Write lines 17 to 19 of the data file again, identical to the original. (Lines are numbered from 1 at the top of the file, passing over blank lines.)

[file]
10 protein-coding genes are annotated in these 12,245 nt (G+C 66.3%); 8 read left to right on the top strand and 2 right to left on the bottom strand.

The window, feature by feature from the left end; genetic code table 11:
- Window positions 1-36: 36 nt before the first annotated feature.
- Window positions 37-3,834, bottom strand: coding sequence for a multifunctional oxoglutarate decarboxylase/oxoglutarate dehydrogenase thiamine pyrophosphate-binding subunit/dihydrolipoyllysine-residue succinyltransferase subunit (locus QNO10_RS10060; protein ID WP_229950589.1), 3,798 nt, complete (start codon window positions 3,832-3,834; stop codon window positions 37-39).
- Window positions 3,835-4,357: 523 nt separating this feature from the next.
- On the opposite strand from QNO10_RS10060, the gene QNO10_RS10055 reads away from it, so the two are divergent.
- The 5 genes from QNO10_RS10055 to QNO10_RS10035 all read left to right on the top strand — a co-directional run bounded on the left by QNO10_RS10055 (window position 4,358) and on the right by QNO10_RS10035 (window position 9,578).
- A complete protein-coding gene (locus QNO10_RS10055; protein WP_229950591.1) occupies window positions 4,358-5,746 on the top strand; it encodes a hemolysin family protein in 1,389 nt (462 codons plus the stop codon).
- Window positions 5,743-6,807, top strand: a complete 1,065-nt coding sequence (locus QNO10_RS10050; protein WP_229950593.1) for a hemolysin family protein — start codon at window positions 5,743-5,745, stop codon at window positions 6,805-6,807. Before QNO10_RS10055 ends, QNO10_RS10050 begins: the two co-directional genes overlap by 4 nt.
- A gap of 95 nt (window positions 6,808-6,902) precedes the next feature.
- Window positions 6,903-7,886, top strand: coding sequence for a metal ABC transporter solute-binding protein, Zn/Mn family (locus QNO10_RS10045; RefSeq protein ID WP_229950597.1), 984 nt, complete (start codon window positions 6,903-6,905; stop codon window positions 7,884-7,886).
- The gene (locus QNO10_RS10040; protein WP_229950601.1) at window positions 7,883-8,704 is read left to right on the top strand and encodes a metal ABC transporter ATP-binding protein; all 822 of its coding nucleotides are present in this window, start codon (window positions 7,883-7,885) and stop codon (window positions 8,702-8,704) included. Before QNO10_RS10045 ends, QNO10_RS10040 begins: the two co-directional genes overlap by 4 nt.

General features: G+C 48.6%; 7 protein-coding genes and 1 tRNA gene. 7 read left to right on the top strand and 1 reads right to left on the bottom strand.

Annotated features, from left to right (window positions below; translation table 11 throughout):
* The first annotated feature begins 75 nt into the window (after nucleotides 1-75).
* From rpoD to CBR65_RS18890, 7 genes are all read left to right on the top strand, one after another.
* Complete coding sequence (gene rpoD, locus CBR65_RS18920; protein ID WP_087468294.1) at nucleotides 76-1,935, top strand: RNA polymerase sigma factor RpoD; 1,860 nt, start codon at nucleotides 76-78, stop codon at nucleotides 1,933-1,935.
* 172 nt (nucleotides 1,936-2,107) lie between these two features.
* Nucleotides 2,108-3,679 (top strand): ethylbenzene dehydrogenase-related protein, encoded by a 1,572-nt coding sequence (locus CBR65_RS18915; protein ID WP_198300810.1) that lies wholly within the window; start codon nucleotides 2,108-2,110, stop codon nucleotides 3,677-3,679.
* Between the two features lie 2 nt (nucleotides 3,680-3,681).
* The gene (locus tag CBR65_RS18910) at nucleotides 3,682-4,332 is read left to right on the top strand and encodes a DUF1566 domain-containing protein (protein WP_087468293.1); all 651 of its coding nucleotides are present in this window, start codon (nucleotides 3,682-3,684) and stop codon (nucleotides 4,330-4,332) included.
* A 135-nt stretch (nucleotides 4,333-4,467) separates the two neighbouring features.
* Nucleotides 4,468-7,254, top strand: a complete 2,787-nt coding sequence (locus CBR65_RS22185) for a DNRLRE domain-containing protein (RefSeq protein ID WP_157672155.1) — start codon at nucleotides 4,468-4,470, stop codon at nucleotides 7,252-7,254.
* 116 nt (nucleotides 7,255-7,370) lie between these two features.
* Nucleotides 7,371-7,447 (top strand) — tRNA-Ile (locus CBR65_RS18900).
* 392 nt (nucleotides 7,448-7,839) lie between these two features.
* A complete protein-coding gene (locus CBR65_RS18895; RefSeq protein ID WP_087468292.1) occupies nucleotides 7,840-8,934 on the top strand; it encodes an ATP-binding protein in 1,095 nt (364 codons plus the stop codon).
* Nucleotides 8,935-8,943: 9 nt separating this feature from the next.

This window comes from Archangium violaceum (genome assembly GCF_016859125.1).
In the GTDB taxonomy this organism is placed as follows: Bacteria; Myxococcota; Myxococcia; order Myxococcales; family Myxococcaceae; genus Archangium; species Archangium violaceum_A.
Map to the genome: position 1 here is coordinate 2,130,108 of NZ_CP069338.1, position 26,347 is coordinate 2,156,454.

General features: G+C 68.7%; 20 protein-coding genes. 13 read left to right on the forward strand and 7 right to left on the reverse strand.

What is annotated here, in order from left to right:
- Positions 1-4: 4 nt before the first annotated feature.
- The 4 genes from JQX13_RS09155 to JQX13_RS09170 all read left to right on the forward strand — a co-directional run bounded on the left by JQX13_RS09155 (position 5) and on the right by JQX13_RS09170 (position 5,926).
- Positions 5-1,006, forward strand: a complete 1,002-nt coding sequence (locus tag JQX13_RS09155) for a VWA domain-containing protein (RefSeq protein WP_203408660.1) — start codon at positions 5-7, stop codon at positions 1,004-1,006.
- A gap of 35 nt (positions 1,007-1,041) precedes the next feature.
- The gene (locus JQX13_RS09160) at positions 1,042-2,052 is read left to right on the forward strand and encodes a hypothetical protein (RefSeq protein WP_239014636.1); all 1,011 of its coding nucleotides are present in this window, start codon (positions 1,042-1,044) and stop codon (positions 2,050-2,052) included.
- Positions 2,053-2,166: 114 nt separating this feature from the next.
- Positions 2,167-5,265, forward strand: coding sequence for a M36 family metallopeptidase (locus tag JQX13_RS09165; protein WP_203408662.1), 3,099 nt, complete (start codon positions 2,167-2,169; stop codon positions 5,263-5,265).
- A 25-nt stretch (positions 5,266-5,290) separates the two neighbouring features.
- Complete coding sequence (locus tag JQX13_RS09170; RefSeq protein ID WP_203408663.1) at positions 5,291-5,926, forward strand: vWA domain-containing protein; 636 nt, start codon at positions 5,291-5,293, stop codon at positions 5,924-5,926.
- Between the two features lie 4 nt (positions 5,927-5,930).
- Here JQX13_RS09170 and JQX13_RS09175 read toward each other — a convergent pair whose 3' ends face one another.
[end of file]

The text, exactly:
* Complete coding sequence (gene rpoD, locus CBR65_RS18920; protein ID WP_087468294.1) at nucleotides 76-1,935, top strand: RNA polymerase sigma factor RpoD; 1,860 nt, start codon at nucleotides 76-78, stop codon at nucleotides 1,933-1,935.
* 172 nt (nucleotides 1,936-2,107) lie between these two features.
* Nucleotides 2,108-3,679 (top strand): ethylbenzene dehydrogenase-related protein, encoded by a 1,572-nt coding sequence (locus CBR65_RS18915; protein ID WP_198300810.1) that lies wholly within the window; start codon nucleotides 2,108-2,110, stop codon nucleotides 3,677-3,679.